A Staten Island triathlete and endurance coach ventures into the ultramarathon realm where there are seemingly no limits to human endurance. In 2013, he successfully finished the Grand Slam of Ultrarunning (picture of 2013 Grand Slam finishers above; I'm second from right), becoming only the 282nd person (since its beginnings in 1986) and only the fourth New Yorker to finish four of the oldest and most prestigious 100 mile ultramarathons in the U.S. in only 10 weeks.

Monday, December 10, 2012

Setting up the Grand Slam - 2013 Style

Getting registered for all four 100 mile races (Western States, Vermont, Leadville, and Wasatch Front respectively), as well as actually register for the 2013 Grand Slam itself is a little bit involved.


First, each race is different in terms of how to register. Second, once finally registered, there is some volunteer and trail work requirements that must also be met before you're fully registered for the races. I'll give you a quick rundown on how everything needs to be done before it's all set up.

1) Win a spot in the Western States 100 race - You'll have to do this either through their lottery or if you're talented enough to finish on the podium on the several Montrail Ultra Cup races in the country to gain automatic entry. If you're like most people and try through the lottery, you cannot start planning a Grand Slam until you win this lottery. And you'll need to wait until early December for that. If you don't win the lottery, forget about the Grand Slam next year. Hopefully you'll have better luck the following year.

2) Send in an application for the Wasatch 100 immediately after the lottery - You need to send in your application online, then send in a check for $225 to the address listed on their page by January 6. Wasatch Front doesn't accept online payments because the race organizers have a selection process in early January. If you don't make the selection, they will make sure potential Grand Slammers have a shot at completing their Slam in this race by holding their checks until you actually finish the first 3 races of the Slam. So, if you're fortunate enough to finish the first three, then they cash your check and accept you into the race.

3) Request a spot in the Vermont 100 race immediately after the lottery - In the past, the Vermont 100 registration was open at the time of the lottery and one had no problem getting in after winning entry to Western States. But this year, the field filled BEFORE the lottery. In consideration for those trying the Slam, they will reserve spots in Vermont 100 if you send an email to the director at vt100@vermontadaptive.org. This SHOULD get you into the Vermont 100 race. Hopefully.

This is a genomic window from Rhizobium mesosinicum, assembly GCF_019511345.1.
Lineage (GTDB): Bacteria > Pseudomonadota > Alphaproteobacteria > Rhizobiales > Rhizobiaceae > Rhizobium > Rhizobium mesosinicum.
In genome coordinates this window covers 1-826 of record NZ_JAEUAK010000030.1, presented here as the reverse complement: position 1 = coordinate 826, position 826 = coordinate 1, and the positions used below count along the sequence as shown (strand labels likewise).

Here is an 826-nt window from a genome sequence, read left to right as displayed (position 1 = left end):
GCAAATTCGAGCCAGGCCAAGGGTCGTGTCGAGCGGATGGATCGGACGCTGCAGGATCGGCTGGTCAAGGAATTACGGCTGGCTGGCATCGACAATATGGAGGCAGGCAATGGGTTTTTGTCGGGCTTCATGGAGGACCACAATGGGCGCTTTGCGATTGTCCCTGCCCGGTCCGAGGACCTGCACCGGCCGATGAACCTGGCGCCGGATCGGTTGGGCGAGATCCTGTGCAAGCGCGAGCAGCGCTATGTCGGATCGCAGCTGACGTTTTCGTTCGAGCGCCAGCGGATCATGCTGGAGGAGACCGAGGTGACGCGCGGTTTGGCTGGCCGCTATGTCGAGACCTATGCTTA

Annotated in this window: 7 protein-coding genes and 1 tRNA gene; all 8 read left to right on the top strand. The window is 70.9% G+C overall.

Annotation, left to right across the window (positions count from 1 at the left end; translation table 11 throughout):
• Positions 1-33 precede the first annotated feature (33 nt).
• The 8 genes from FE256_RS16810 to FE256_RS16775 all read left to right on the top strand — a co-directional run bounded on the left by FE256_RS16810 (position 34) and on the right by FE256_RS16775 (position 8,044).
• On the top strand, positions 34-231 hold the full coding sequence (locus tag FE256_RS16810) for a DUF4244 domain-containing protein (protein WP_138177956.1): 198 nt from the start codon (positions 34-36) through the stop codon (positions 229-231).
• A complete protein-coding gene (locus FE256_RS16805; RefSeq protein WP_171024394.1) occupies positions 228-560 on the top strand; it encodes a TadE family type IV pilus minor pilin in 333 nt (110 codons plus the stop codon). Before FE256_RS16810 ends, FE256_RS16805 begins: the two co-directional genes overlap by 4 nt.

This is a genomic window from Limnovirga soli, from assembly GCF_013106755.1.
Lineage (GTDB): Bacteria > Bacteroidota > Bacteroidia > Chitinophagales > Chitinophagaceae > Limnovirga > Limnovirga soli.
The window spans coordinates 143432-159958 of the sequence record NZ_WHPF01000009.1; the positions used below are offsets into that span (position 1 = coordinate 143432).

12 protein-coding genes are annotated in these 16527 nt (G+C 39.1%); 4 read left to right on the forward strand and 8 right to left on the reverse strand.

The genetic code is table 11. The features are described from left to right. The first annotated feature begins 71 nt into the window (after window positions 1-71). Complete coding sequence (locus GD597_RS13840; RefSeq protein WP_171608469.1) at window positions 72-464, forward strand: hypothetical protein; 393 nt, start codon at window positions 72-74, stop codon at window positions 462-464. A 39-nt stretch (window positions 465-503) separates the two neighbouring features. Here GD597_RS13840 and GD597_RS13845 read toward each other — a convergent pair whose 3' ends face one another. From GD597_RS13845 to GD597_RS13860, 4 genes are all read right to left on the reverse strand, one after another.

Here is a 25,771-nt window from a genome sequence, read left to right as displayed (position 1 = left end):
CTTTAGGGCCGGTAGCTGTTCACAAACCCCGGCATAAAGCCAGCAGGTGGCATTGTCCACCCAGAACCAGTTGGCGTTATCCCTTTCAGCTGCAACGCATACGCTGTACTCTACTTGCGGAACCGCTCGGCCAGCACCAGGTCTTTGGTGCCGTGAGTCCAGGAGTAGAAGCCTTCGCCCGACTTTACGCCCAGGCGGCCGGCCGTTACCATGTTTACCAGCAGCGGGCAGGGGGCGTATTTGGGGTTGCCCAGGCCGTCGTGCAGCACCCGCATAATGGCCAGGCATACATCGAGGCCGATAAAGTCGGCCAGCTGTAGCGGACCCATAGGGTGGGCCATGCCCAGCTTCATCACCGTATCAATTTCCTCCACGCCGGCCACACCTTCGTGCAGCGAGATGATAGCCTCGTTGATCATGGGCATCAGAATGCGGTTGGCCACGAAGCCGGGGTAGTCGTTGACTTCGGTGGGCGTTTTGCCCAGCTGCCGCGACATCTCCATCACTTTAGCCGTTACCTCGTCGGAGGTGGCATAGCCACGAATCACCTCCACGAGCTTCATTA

4) On January 1 - Register for the Leadville 100. Quickly! - And I mean quickly. I just have a feeling the field will fill up within hours after we ring in the New Year. I'm not sure what specific time on January 1 they will be opening up, but I'll be ready and poised to register at the stroke of midnight, eastern time. And since I'll be celebrating the New Year on top of a small mountain in the middle of the Greenbelt on Staten Island, I might have to use my girlfriend's phone to register for the race since payments are accepted online. :-)

5) Register for the actual Grand Slam recognition - This link provides the address in which an $80 check needs to go in order to be actually recognized for this herculean feat. I will probably do this after the Wasatch decision in January.

6) In the Spring, fulfill some mandatory requirements for entry - Western States and Wasatch front both have mandatory trail work requirements to be met for entry. Vermont has a volunteer requirement in an ultra. Both are slightly different in terms of volunteering. Leadville doesn't need a requirement. You can get some trail work done with a local conservancy or parks department in the area. As for volunteering in a race, find an ultra in the area and contact the director of the race. As directors always need volunteers, they should respond quickly and favorably to your message. For me, I can definitely fulfill the trail work requirement locally with the Staten Island Greenbelt Conservatory. Even though the trails were recently opened after Hurricane Sandy ravaged them, they still need some work done, so I'm sure they'll need a hand in the spring. As for the volunteer race requirement, I'll get a hold of Rick McNulty of the NJ Trail Series and I can volunteer for one of his races. I did that this past year when getting into Vermont, so it should be no problem there.

7) You should be set up. Whew!!! Of course, now you need to plan all your trips out, but that will be the subject of a future blog post.

Now to get my butt in even better shape than this year.

No comments:

Post a Comment